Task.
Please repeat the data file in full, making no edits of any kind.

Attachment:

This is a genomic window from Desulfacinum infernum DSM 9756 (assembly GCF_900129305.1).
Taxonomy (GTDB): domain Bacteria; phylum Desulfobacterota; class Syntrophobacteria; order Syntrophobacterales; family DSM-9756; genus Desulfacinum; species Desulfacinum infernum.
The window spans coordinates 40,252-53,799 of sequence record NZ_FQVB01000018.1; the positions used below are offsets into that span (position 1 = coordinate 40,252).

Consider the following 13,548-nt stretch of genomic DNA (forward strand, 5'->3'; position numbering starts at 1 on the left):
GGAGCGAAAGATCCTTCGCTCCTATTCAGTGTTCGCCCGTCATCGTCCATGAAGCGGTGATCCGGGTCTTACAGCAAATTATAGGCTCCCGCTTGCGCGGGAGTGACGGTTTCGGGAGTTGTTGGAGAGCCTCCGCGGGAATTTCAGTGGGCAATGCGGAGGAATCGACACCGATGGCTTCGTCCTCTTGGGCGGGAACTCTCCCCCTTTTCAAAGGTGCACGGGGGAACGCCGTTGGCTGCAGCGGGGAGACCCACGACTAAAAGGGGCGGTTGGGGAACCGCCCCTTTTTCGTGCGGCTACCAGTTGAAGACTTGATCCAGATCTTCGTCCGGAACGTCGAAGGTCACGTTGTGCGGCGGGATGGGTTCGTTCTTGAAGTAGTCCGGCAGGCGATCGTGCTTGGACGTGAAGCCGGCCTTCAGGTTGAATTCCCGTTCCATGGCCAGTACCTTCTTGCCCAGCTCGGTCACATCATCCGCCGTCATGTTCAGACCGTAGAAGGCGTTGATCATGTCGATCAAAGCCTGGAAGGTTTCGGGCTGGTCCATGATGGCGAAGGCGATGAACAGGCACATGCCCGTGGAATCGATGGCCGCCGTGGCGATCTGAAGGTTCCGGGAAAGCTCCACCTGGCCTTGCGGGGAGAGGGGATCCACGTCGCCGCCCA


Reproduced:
This is a genomic window from Desulfacinum infernum DSM 9756 (assembly GCF_900129305.1).
Taxonomy (GTDB): domain Bacteria; phylum Desulfobacterota; class Syntrophobacteria; order Syntrophobacterales; family DSM-9756; genus Desulfacinum; species Desulfacinum infernum.
The window spans coordinates 40,252-53,799 of sequence record NZ_FQVB01000018.1; the positions used below are offsets into that span (position 1 = coordinate 40,252).

Consider the following 13,548-nt stretch of genomic DNA (forward strand, 5'->3'; position numbering starts at 1 on the left):
GGAGCGAAAGATCCTTCGCTCCTATTCAGTGTTCGCCCGTCATCGTCCATGAAGCGGTGATCCGGGTCTTACAGCAAATTATAGGCTCCCGCTTGCGCGGGAGTGACGGTTTCGGGAGTTGTTGGAGAGCCTCCGCGGGAATTTCAGTGGGCAATGCGGAGGAATCGACACCGATGGCTTCGTCCTCTTGGGCGGGAACTCTCCCCCTTTTCAAAGGTGCACGGGGGAACGCCGTTGGCTGCAGCGGGGAGACCCACGACTAAAAGGGGCGGTTGGGGAACCGCCCCTTTTTCGTGCGGCTACCAGTTGAAGACTTGATCCAGATCTTCGTCCGGAACGTCGAAGGTCACGTTGTGCGGCGGGATGGGTTCGTTCTTGAAGTAGTCCGGCAGGCGATCGTGCTTGGACGTGAAGCCGGCCTTCAGGTTGAATTCCCGTTCCATGGCCAGTACCTTCTTGCCCAGCTCGGTCACATCATCCGCCGTCATGTTCAGACCGTAGAAGGCGTTGATCATGTCGATCAAAGCCTGGAAGGTTTCGGGCTGGTCCATGATGGCGAAGGCGATGAACAGGCACATGCCCGTGGAATCGATGGCCGCCGTGGCGATCTGAAGGTTCCGGGAAAGCTCCACCTGGCCTTGCGGGGAGAGGGGATCCACGTCGCCGCCCA